To begin, it was the day when many brought the gifts they had purchased for those less fortunate and placed them around the brightly decked Christmas tree on the platform.  It was stacked with gaily wrapped presents.   They represented the generosity of so many, a noble gift to the Christ-child indeed.    The gifts were made more beautiful by the decorations—the result of Leah’s behind-the-scenes touch.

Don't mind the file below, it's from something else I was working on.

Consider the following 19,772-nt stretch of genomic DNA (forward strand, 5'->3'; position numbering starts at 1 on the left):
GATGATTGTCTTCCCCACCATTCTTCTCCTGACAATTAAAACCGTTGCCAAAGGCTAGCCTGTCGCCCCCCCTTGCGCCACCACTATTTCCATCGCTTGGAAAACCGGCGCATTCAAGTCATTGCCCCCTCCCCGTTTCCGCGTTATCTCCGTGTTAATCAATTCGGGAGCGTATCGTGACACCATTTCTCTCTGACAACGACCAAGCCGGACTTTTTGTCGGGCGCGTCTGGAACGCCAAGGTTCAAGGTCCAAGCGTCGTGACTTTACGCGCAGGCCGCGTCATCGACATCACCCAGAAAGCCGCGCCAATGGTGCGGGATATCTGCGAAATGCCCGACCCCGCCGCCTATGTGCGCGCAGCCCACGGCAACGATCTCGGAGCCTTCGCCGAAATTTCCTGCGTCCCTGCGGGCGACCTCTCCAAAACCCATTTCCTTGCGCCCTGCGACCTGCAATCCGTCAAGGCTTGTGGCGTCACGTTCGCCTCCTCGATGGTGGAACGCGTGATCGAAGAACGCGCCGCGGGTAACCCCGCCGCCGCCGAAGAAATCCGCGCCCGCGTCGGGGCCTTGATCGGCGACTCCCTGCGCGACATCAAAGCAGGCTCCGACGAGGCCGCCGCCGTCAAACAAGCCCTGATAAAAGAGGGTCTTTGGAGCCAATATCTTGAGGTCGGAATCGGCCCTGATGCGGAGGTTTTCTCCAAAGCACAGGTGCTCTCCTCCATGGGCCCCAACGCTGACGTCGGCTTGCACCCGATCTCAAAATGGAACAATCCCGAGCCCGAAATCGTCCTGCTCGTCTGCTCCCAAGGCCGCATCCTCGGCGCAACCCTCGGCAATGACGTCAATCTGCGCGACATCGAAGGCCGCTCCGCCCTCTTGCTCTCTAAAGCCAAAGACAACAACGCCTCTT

Then there were the gifts of talents.   I am always so appreciative of those who take the time at this busy season to make sure that they give their talent back to God.   So many just bury it or use it only for themselves.    But always there are some faithful ones who will offer their musical and other talents back to God in worship.  We enjoyed two beautiful instrumental pieces.   One was a string trio, a classical sound so fitting for carols and brought to us by Josiah Durfee, Alex Paige and Carmen Hunn.   Another was a contemporary touch – two guitars, drums, and piano playing “Go Tell On the Mountain” (Mark Cloutier, Shaun Harrington, Aaron Wilkinson, and JoAnne Jones).    We reveled in the quiet of the carol, “Silent Night” sung a cappella in a perfect family blend by Licia, Cassie, and Kaitlyn Swain.   Mike Lamb, unofficial poet-in-residence,  read a new, thought-provoking  work he had written and the choir directed by JoAnne Jones inspired us with Vivaldi’s “Gloria”  and the striking “In the First Light.”